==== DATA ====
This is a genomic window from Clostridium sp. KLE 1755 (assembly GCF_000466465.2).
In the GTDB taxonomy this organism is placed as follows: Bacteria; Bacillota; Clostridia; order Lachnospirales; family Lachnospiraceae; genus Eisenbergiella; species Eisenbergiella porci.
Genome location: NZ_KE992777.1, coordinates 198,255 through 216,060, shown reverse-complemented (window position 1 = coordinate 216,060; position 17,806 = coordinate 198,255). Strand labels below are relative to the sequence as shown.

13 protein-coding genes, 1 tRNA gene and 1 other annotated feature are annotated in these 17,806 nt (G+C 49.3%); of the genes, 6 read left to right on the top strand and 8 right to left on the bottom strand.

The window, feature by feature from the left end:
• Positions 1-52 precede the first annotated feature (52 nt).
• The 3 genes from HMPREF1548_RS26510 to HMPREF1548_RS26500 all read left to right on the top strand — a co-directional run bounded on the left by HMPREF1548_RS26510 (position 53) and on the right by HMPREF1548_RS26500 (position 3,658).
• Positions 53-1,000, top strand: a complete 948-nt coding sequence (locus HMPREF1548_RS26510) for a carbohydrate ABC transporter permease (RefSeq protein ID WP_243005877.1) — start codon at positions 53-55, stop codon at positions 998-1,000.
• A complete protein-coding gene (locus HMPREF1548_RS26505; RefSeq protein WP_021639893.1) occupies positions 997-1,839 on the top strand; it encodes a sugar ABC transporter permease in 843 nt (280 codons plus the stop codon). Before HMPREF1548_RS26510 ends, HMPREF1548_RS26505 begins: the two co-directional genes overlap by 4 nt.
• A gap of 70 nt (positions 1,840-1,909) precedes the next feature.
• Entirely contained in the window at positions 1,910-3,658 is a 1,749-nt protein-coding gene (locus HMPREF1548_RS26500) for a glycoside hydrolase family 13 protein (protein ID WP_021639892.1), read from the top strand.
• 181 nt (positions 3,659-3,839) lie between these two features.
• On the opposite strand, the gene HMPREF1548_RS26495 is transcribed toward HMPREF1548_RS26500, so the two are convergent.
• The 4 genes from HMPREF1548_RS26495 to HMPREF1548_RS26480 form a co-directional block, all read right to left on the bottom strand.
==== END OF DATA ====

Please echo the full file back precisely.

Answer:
This is a genomic window from Clostridium sp. KLE 1755 (assembly GCF_000466465.2).
In the GTDB taxonomy this organism is placed as follows: Bacteria; Bacillota; Clostridia; order Lachnospirales; family Lachnospiraceae; genus Eisenbergiella; species Eisenbergiella porci.
Genome location: NZ_KE992777.1, coordinates 198,255 through 216,060, shown reverse-complemented (window position 1 = coordinate 216,060; position 17,806 = coordinate 198,255). Strand labels below are relative to the sequence as shown.

13 protein-coding genes, 1 tRNA gene and 1 other annotated feature are annotated in these 17,806 nt (G+C 49.3%); of the genes, 6 read left to right on the top strand and 8 right to left on the bottom strand.

The window, feature by feature from the left end:
• Positions 1-52 precede the first annotated feature (52 nt).
• The 3 genes from HMPREF1548_RS26510 to HMPREF1548_RS26500 all read left to right on the top strand — a co-directional run bounded on the left by HMPREF1548_RS26510 (position 53) and on the right by HMPREF1548_RS26500 (position 3,658).
• Positions 53-1,000, top strand: a complete 948-nt coding sequence (locus HMPREF1548_RS26510) for a carbohydrate ABC transporter permease (RefSeq protein ID WP_243005877.1) — start codon at positions 53-55, stop codon at positions 998-1,000.
• A complete protein-coding gene (locus HMPREF1548_RS26505; RefSeq protein WP_021639893.1) occupies positions 997-1,839 on the top strand; it encodes a sugar ABC transporter permease in 843 nt (280 codons plus the stop codon). Before HMPREF1548_RS26510 ends, HMPREF1548_RS26505 begins: the two co-directional genes overlap by 4 nt.
• A gap of 70 nt (positions 1,840-1,909) precedes the next feature.
• Entirely contained in the window at positions 1,910-3,658 is a 1,749-nt protein-coding gene (locus HMPREF1548_RS26500) for a glycoside hydrolase family 13 protein (protein ID WP_021639892.1), read from the top strand.
• 181 nt (positions 3,659-3,839) lie between these two features.
• On the opposite strand, the gene HMPREF1548_RS26495 is transcribed toward HMPREF1548_RS26500, so the two are convergent.
• The 4 genes from HMPREF1548_RS26495 to HMPREF1548_RS26480 form a co-directional block, all read right to left on the bottom strand.